"If the Senate passes a bill with tax increases, it will never pass the House, so what's the point?" Norquist says in a phone interview. "Tax increases get in the way of cutting spending."

The GOP senators responded in their own letter that America's $14 trillion national debt requires lawmakers to consider the tax code, as well as spending cuts.

"Our pledge is to protect taxpayers, not special interests," they wrote in a Feb. 17 letter to Norquist. "To do so we must analyze every aspect of the federal budget, including the tax code." They added: "[W]e do not believe our efforts intended to avert tax increases on hardworking Americans violate any pledge we have taken, but rather affirms the oath we have taken to support and defend the Constitution of the United States against all enemies, foreign and domestic, of which our national debt may now be the greatest."

A break with important conservative groups in the run-up to an election would be daunting for Republican House members, who face voters every two years. But only one-third of all senators defend their seats in an election cycle. Senators Coburn, Chambliss, and Crapo are not up for reelection next year. Nor are any of the Democrats in the Gang of Six. Sen. Kent Conrad (D) of North Dakota would have faced voters in 2012, but he said on Jan. 18 that he would retire after this term.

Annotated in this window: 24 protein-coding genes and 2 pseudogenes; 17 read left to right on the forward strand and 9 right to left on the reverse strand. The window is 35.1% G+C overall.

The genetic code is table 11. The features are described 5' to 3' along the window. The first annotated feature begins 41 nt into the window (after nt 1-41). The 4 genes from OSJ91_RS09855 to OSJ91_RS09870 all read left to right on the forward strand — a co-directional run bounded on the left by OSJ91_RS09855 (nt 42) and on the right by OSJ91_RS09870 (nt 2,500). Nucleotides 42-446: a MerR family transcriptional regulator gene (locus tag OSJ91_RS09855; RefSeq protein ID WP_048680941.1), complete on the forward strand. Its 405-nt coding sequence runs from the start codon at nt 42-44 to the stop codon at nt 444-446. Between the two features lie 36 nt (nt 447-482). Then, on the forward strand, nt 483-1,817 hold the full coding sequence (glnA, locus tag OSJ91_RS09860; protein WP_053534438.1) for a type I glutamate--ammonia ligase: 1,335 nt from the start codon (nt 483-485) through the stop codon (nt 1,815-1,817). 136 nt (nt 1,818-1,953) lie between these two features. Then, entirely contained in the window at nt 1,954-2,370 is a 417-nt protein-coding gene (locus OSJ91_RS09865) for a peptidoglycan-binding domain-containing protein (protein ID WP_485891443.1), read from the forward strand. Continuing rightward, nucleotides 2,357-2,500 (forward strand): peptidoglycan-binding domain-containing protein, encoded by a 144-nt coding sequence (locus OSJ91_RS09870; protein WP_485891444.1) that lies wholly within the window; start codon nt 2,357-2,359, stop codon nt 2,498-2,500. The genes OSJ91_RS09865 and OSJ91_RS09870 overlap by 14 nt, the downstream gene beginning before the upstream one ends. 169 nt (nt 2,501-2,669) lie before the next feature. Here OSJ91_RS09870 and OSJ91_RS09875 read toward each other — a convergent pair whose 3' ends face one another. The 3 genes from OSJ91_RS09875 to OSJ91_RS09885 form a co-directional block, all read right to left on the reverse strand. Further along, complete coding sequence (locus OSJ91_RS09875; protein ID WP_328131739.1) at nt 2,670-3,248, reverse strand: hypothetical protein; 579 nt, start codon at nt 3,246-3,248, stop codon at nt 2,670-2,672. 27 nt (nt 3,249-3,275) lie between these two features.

Democrats and Social Security

For Democrats, the political "third rail" in bipartisan budget talks is Social Security. The Gang of Six is expected to call for significant changes in entitlement programs, including an increase in the Social Security retirement age.

Again, the president's fiscal commission has provided grist for that mill. According to its report, if Washington does nothing to change the Social Security program, Americans can expect a 22 percent across-the-board cut in benefits in 2037. "Over the next 75 years, the program faces a shortfall equal to 1.92 percent of taxable payroll. Seventy-five years from now, that gap will increase to 4.12 percent of payroll," its report concluded.

The prospect of a Social Security overhaul heading into a presidential election year has publicly divided the Senate Democratic leadership. Gang of Six member Sen. Richard Durbin of Illinois, who is also the Democratic whip, is at odds over the issue with majority leader Harry Reid of Nevada and Sen. Charles Schumer of New York.

Senators Reid and Schumer say changes in Social Security should not be a part of deficit talks. They are reported to be pressuring Senator Durbin to keep it out of any bipartisan budget/debt-reduction agreement – and expect to make "protect Social Security" a major Democratic campaign theme for 2012.

On NBC's "Meet the Press" on Feb. 20, Durbin split the difference. Social Security "does not add one penny to the deficit" and, untouched, will make promised payments for more than 25 years, he said. "But the deficit commission was given a charge: Add 75 more years of solvency.... We need to move on Social Security, but let's put it on a track that runs parallel but separate to deficit reduction."

Meanwhile, House Republicans are committed to including entitlement reform in their budget proposals. In a debt crisis, they say, all government spending must be on the table.